The images below, all of which ran in the 1921 feature spread, illustrate the “transformation” happening in the Arcadia neighborhood.
The first structure to appear on a housing lot was often nothing more than a shed, or “rain house,” used for storing tools and for taking shelter from sudden showers while the homeowner was working on the property.
More substantial structures allowed residents to “(cheat) the profiteering landlord,” as the article gleefully phrases it:
A typical year round shelter in the Italian Arcadia. The plot on which it stands is fenced off with broken cracker boxes, branches from trees interwoven into a form of lattice work and now and then a bit of wire. The scrap of chimney shows it to be the type of small house built to serve family needs until a larger structure can be erected in front of it.
This creative little house would probably not pass muster under today’s building codes, but it must have been a lot of fun to sleep in.
Fruit and vegetable gardens were typically established before the house itself was begun. The Herald article mentions chickens, goats, and even milk cows, giving the whole neighborhood the atmosphere of a rural village. Even though Prohibition was in effect, the journalist noted that “(s)omebody is going to quench his thirst in the near future, no matter how dry the American Sahara. Grapevines and hops nearly hide the little house at the rear of the lot.”
Some permanent houses were already complete. The journalist got a full tour of this three-room cottage from its builders and notes that the interior featured “woodworking of a splendid quality.” In an early example of retirement downsizing, the wife of the couple stated that she had wanted just “a little house for me and me man ’cause keeds all married now.”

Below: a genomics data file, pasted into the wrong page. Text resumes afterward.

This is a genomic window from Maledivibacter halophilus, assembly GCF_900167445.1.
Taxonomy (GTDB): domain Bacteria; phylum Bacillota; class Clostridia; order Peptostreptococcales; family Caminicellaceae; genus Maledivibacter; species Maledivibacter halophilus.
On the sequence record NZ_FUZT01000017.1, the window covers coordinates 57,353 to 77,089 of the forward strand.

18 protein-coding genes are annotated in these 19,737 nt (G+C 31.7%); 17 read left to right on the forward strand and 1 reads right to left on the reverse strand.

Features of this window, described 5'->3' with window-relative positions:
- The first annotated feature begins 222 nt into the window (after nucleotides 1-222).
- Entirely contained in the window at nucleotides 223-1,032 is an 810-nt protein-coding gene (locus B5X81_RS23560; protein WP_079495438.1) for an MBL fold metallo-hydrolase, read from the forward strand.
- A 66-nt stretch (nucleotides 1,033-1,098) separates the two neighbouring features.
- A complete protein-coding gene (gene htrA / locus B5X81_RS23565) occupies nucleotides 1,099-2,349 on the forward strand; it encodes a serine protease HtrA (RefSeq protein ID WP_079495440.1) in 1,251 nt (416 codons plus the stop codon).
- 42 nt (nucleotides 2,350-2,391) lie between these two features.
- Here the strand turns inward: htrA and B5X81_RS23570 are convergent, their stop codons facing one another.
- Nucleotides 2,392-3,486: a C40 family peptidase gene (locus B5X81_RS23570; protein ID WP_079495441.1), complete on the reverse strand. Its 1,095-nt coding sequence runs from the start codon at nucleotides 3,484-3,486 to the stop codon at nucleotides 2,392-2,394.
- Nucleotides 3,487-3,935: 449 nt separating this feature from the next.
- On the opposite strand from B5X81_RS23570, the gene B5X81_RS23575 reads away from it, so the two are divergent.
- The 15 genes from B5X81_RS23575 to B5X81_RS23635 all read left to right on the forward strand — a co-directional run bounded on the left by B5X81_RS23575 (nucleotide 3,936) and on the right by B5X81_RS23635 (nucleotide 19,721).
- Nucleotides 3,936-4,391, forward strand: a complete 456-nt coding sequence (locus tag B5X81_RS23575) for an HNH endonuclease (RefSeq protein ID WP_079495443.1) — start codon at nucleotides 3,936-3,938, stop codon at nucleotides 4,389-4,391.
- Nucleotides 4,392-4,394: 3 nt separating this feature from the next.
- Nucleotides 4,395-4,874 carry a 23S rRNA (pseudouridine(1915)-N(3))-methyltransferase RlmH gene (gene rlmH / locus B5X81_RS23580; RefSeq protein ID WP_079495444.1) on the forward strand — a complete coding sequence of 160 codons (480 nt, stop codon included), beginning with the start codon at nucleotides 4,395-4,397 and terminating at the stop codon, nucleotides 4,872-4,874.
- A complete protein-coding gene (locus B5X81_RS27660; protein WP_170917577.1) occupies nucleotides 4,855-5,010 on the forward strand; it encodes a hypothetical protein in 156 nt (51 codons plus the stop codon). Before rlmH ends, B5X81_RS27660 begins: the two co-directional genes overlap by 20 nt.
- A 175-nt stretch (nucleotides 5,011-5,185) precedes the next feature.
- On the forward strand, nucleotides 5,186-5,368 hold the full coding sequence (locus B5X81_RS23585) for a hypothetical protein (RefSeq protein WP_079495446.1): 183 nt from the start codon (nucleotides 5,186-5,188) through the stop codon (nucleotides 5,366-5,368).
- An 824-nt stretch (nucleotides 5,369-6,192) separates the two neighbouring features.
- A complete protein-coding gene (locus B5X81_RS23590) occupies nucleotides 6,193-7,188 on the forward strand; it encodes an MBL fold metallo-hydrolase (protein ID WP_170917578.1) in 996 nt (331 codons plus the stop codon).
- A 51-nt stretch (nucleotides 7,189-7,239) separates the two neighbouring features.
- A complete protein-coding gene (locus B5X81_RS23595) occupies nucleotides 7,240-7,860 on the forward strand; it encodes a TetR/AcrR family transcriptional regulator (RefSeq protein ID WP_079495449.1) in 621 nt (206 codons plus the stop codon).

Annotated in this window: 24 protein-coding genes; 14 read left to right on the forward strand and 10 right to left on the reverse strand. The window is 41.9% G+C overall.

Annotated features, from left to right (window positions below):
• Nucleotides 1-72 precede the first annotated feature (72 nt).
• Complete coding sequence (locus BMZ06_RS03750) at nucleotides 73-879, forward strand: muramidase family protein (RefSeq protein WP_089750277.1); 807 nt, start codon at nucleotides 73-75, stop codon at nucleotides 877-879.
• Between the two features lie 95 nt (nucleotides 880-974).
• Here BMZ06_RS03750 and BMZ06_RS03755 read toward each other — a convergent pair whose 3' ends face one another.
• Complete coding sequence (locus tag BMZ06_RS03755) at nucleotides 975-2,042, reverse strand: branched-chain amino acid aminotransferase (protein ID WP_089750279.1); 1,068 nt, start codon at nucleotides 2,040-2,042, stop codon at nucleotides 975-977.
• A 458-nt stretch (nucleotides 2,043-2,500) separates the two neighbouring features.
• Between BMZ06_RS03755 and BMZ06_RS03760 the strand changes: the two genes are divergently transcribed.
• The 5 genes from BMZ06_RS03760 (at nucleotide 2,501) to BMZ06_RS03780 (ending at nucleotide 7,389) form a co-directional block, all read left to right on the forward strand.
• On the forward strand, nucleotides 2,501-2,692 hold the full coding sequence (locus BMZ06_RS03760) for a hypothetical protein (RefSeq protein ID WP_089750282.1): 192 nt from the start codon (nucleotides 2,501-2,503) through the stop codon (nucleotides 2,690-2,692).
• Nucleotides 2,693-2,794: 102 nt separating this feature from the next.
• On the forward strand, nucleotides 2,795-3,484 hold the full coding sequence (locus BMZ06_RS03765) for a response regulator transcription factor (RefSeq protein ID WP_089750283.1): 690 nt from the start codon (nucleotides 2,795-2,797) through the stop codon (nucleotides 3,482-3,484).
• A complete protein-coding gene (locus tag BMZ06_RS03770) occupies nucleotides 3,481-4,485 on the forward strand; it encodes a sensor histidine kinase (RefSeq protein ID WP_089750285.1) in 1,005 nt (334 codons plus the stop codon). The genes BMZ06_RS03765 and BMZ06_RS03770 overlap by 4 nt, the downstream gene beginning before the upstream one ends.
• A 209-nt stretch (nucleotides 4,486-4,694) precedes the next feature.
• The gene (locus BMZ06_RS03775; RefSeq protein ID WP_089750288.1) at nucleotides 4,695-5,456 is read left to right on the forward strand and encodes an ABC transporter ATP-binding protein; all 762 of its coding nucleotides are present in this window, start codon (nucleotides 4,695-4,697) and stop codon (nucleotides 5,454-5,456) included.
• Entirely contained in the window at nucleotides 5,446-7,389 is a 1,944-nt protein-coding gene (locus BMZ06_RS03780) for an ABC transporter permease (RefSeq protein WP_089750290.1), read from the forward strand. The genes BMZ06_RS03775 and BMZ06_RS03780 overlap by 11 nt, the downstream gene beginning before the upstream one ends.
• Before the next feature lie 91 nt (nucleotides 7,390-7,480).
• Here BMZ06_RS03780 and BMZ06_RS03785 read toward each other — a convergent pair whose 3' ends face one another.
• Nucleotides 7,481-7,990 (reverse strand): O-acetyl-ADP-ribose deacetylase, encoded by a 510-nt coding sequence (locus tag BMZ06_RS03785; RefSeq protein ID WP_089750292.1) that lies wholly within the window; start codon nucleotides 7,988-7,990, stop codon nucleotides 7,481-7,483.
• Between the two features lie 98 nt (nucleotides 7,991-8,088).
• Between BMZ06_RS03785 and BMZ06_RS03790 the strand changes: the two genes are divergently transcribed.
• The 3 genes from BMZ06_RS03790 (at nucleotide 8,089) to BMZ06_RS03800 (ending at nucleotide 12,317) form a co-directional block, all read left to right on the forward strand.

This house, singled out as “one of the truly beautiful homes of that section,” showed Herald readers the ultimate goal of the Rochester Arcadians:
Already there are signs of what the colony will one day be. Small houses of the bungalow, semi-bungalow, and cottage type, with traces of old-world artistry of half forgotten handicrafts, blendings of Italian and American architecture, are beginning to rise here and there in the colony, and to the poor American-born apartment-ite or rented-house-ite, lacking the courage to do the same, the cosy little homes in the process of building give rise to the mingled emotions of envy and admiration.
Substantial homes like this one may still stand in northeast Rochester, but the little structures that came before them and made them possible survive only in these images. Next time you are in the vicinity of Waring Road and Lyceum Street, take a moment to remember the perseverance and creativity that built Rochester’s Italian Arcadia.
–Amie Alscheff, Library Assistant
“Where Rochester Arcadians Dwell.” Rochester Herald (July 31, 1921).
Special thanks to the Rochester Museum & Science Center for allowing us to publish these images from the Albert R. Stone Negative Collection!